I wouldn’t argue with a word of that, but I will add two points which frustrated me more than any lack of pace or penetration.
Firstly, almost all of the Premier League teams had players playing in internationals in midweek. What kind of excuse is that? Everyone else had the same problem, but didn’t let it affect them. For AW to use that as an excuse struck me as desperation.
Secondly, where was the enthusiasm, drive to win, burning desire to win? It wasn’t there. And that has two causes. Teams need to be inspired by the manager, and it worries me that that didn’t seem to happen.
And, was there a vocal presence on the pitch? Was one player chivvying the others along, encouraging them, motivating them? No. We desperately need a player, or players who make their voices heard. Who inspire the others when the pace drops. Who finds motivation in the result that all the players heard that weekend – West Ham 2 ManUre 4.
Yes, it would have been dispiriting to have thought that United would lose, only for them to come back from 2-0 down and win against the Hammers with four unanswered goals.
But seriously, could no-one lift the players? Could no-one point out that a ManUre victory meant that winning was the only option for us? I don’t see any other teams who seem to suffer so disproportionately when things don’t go well for them.
Another thing that seemed to knock us off our stride was the injury to Samir Nasri. It looked nasty, and knocked the wind out of our sails after a good start. Kudos to Nasri for coming back on, but I did get the feeling that he wasn’t functioning at 100%.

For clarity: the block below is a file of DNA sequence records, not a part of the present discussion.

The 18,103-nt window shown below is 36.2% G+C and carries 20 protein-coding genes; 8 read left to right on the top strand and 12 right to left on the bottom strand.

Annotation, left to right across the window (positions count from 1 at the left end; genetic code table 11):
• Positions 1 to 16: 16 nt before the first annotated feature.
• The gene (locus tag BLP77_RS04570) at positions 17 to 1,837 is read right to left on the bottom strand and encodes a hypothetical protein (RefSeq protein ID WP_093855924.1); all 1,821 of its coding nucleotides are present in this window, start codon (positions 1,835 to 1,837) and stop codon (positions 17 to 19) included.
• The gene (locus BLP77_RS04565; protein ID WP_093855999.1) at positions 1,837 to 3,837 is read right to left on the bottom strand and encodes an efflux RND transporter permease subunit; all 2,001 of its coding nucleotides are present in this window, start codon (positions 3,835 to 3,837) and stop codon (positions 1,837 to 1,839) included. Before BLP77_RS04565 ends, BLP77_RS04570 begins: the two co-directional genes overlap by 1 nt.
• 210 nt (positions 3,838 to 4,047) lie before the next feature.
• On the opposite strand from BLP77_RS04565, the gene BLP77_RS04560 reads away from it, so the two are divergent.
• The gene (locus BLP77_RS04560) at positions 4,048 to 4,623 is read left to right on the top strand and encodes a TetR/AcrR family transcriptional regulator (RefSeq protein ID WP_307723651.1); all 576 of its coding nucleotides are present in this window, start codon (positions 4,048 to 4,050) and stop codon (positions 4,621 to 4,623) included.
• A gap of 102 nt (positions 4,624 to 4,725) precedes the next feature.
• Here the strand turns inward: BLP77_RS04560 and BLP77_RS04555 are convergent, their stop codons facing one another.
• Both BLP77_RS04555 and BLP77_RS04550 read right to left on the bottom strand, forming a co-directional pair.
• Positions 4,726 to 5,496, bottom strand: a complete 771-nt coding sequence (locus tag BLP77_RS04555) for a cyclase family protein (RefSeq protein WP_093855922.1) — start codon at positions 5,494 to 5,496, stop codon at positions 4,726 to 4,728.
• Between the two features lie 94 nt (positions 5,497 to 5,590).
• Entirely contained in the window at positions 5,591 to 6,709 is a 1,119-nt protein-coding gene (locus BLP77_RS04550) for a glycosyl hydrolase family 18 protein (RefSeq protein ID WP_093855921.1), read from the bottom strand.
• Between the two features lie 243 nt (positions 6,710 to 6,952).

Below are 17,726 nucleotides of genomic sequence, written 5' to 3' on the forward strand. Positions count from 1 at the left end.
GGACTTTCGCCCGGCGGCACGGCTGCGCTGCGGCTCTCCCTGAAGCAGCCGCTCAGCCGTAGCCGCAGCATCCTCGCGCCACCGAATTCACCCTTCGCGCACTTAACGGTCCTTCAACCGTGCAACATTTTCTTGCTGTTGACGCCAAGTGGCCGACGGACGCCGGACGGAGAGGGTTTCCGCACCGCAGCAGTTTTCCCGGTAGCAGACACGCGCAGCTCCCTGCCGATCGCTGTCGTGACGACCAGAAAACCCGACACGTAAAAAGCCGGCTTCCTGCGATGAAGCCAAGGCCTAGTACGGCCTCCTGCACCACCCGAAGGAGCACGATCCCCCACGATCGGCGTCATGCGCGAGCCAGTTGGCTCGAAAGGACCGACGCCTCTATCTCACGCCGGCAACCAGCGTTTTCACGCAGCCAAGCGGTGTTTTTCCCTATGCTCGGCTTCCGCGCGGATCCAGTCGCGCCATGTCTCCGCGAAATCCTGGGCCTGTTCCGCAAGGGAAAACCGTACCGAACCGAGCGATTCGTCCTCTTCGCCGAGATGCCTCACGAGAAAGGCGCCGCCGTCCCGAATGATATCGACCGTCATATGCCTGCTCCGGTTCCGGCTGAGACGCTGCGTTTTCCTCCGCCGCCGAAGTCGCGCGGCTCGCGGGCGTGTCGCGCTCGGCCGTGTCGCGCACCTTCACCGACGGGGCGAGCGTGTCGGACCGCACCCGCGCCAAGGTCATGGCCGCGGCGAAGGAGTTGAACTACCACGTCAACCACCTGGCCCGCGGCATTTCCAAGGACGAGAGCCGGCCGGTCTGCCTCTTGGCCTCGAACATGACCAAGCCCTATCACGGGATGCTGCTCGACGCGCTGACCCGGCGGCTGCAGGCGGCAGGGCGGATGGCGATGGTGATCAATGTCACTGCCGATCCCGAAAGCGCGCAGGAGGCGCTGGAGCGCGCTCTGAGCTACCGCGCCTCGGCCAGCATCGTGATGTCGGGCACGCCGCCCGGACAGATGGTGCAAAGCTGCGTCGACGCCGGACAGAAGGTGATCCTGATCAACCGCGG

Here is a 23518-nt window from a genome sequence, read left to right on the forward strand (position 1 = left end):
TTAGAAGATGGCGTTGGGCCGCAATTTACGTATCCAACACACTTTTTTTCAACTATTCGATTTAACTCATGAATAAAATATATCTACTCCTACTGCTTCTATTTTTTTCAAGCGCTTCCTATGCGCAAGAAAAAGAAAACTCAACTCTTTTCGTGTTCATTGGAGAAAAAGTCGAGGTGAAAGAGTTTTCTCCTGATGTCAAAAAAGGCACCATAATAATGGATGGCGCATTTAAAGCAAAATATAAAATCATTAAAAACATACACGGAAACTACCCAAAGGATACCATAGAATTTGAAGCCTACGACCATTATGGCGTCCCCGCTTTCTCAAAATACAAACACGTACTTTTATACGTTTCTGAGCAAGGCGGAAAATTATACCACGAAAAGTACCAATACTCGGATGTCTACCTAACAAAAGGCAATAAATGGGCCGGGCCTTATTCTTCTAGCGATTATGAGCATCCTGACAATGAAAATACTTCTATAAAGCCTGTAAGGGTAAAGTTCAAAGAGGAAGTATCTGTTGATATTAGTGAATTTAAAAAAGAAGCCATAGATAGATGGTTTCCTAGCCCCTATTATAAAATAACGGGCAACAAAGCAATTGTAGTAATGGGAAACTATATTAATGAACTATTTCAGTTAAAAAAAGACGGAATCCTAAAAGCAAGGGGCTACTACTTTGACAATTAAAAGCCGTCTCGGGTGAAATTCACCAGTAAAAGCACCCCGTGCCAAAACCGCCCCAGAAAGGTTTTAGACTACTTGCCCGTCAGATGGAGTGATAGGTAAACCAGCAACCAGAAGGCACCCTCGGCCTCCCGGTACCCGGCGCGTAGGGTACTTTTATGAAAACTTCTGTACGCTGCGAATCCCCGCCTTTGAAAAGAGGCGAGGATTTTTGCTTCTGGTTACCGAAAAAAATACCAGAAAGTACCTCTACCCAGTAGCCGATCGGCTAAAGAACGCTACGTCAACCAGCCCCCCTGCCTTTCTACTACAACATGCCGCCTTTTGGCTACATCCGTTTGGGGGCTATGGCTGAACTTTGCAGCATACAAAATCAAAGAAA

With Wilshere also the target of some hefty Blackburn tackling, we needed someone to step up and urge the players on. We just didn’t have that.
And that wasn’t simply because Cesc Fabregas started from the bench. even with him playing we lack a vocal presence on the pitch. I think Cesc does inspire others to play well, but when we’ve been battered around and lost our flow, he’s just not the type of person to be vocal.
Fingers crossed, and we will have some more leadership when Vermaelen returns next season. I hope that we’ll sign someone who can inspire others and lift the team’s spirits in situations like Blackburn’s visit to the Grove.
In the meantime all we can do is play to the best of our ability, starting against Blackpool on Sunday. Can a team that hasn’t won since the end of February still go on to lift the title? It’s possinle, so I’ll keep on dreaming.